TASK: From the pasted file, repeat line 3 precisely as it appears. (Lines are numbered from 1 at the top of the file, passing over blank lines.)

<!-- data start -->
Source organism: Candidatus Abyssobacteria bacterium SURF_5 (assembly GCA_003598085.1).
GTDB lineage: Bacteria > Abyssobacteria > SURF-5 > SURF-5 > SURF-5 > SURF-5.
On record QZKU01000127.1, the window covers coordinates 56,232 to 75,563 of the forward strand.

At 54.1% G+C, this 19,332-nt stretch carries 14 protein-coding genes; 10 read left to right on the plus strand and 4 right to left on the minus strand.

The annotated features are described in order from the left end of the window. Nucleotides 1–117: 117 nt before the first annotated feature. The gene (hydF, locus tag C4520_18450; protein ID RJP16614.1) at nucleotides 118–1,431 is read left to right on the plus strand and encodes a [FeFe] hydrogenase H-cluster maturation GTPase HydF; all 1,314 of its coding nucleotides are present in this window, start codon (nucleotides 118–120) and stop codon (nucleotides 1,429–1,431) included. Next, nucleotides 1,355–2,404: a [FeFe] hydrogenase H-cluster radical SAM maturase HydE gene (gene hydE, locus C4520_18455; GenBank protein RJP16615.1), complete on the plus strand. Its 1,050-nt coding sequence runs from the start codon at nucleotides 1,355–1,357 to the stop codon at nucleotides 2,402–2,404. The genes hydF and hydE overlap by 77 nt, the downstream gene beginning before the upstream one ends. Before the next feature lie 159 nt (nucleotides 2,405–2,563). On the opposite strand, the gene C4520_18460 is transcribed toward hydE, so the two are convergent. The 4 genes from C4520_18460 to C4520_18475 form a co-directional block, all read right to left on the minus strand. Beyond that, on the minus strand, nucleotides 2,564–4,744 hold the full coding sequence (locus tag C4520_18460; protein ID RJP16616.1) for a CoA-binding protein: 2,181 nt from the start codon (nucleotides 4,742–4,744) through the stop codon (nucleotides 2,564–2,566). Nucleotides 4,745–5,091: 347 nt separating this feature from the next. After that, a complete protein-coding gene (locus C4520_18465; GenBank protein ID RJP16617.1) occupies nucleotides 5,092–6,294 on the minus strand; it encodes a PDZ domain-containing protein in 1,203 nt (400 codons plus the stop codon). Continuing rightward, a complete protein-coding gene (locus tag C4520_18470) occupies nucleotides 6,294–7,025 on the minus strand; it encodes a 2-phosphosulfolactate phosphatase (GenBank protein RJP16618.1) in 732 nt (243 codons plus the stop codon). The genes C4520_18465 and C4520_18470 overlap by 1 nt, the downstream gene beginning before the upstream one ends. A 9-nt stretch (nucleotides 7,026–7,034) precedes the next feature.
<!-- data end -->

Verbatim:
On record QZKU01000127.1, the window covers coordinates 56,232 to 75,563 of the forward strand.